Applied Information Management

The AIM Alumni Project: Working with Information

The AIM Program continues its series of profiles about the professional work of graduates. The goal is to explore the diversity of work of the information manager and to examine how the field is evolving.

AIM alumni who wish to submit a profile should send an e-mail to the AIM Program at, or call us at 800-824-2714, and we'll send you a suggested framework. To date, profiles have been provided by Joel Tachau ('07), Linda Ballas ('05), Peter Battan ('98), Travis Luckey ('09), Connie Atchley ('10), Michael Wright ('06), Hope Angel ('11), Brandon Gatke (’08), and Scott Fenton (’95).

IT Leadership—An Interview with Travis S. Luckey ('09), director of Information Technology, VTM Group

Travis S. Luckey, director of Information Technology, VTM Group

What is your current job?

I am the Director of Information Technology at VTM Group. In this role, I am responsible for short and long-term planning, P&L and IT budget management, IT and software development program management, personnel management, and vendor contract management.

How do you spend your work time?

Much of my time is dedicated to supporting the staff and projects within my two divisions, Corporate IT and Web Services. With both teams, I work collaboratively to define and prioritize objectives, and to ensure that each team member has the resources and support needed to succeed. The rest of my time is spent working with executives, staff, clients, and partners, identifying needs and opportunities in which technology can be leveraged to achieve strategic objectives.

Do you work alone or in a small or large group?

There are over 100 employees across the VTM Group of companies, and I strive to work with and be accountable to the needs of every team and individual. I collaborate closely with other members on the board of directors regarding strategic matters, and I interact frequently with each member of the IT and Web Services departments.

How does your job fit in to the larger organization dynamic? How does it make a difference?

I used to believe that if I was doing my job well, technology would remain behind the scenes, transparently yet effectively facilitating the work performed by everyone within the organization. I have since learned that, while the supporting role is still essential, technology should be brought to the forefront of strategic planning in the board room and should be utilized as a key means for achieving competitive advantage. This line of thinking is what enabled me to light the fires behind VTM's Web Services venture, and that initiative's prospects are extremely good.

How do you measure success in your role?

I gauge success from several perspectives. High morale within my team, as measured through observation, feedback, and low turnover, is a key metric. Another essential is consistently delivering solutions that provide genuine, measurable value while exceeding stakeholder expectations.
At a higher level, I track my personal success with VTM's continued growth and profitability. Through delivering tools and processes with which all employees can increase their value to clients, and by directly generating revenue through client-facing web services, I have a stake in VTM's top and bottom line. The fact that the company remained profitable through the 2009/2010 recession speaks to the hard work and diligence of every VTM employee.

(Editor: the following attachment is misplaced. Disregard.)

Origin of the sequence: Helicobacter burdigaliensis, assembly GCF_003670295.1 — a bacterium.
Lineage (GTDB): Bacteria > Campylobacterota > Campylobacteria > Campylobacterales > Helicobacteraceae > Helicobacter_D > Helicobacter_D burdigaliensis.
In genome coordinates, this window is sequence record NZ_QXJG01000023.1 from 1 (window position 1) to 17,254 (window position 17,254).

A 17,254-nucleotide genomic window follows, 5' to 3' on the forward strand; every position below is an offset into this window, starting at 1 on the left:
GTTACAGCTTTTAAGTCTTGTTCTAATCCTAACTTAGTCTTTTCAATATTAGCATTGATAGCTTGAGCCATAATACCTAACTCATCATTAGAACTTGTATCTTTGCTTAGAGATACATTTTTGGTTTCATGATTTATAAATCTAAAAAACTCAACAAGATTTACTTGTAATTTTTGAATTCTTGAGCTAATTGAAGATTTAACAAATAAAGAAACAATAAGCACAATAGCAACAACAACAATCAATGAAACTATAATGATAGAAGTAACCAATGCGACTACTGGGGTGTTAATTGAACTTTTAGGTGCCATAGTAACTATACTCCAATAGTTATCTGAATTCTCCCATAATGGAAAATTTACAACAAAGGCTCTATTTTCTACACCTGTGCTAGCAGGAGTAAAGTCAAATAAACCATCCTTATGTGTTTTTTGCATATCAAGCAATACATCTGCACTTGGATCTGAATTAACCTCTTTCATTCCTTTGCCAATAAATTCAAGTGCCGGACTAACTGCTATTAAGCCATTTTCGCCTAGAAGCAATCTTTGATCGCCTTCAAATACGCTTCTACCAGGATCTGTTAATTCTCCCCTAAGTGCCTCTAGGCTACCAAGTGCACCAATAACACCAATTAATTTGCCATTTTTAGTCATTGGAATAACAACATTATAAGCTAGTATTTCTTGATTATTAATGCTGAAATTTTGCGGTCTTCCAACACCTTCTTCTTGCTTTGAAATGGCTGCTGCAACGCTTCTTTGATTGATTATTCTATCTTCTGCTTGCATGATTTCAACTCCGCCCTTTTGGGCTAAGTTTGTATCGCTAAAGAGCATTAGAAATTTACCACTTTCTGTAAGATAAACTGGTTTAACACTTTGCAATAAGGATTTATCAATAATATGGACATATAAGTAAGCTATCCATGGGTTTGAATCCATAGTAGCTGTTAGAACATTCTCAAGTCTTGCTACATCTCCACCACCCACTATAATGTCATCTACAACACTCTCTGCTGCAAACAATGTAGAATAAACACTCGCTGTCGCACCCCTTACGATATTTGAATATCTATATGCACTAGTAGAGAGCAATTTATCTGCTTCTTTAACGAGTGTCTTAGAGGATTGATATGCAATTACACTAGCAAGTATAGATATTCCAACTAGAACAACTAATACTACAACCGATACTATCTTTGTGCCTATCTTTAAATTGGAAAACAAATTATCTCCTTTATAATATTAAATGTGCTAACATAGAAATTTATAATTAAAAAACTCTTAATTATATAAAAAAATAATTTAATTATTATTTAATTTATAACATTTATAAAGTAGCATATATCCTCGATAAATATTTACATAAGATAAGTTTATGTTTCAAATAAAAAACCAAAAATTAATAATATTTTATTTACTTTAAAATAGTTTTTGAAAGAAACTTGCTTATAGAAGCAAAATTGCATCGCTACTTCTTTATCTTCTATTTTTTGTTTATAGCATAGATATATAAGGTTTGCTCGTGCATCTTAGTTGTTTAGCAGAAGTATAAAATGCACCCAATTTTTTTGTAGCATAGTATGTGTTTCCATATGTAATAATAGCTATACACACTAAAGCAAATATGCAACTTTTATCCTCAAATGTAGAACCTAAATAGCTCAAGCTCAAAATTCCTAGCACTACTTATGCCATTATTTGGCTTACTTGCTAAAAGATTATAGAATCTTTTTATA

Are there more people doing this kind of work now, than there were five or ten years ago?

I have seen a rise in the quantity and the diversity of IT leadership opportunities. However, as the number of positions have increased, a deluge of talented leaders from both IT and business backgrounds have emerged to fill them. This has led to fierce competition among those seeking roles such as IT Director, VP of IT, CIO, and CTO.

How do you stay current in the field?

I stay current in a number of ways. I am an active member of both the Society for Information Management and the Software Association of Oregon. Learning what is working, what isn't, and what is on the horizon for peers within those networking groups is incredibly valuable.
Meanwhile, when hiring, I seek individuals who are passionate about the field. I can thus count on the members of my team to keep me abreast of new developments within each individual's area of expertise. Being passionate about the work myself, I often skim print and online periodicals such as InformationWeek and
Another noteworthy source of information and trends is from trusted vendors and value added resellers. Organizations such as CDW provide diverse account teams who are able to listen to needs and talk about solutions that are available now or coming soon.

How do you use your AIM education in support of your work?

I sought a Master's Degree and selected AIM specifically because I believed it would facilitate my career growth out of system administration and into IT management. Shortly after beginning the program, I cited the commitment as evidence of my increasing value and earned a promotion from System Administrator to IT Manager at VTM Group.
I was able to apply the knowledge and experience gained through the AIM Program professionally from day one. Almost all of the courses incorporated analyses of real-world issues with which I was wrestling at work, and offered valuable perspective on how those issues could be addressed. Some of the key takeaways were techniques by which I could justify and demonstrate the value of IT expenditures, motivate and inspire teams, and utilize technology as a source of competitive advantage.
Two years into the AIM Program I earned a second promotion, from IT Manager to IT Director at VTM Group. I currently report directly to the President and oversee two departments. I do not feel that these achievements would have been possible in such a short time without having attended AIM.

POSTED: March 3, 2011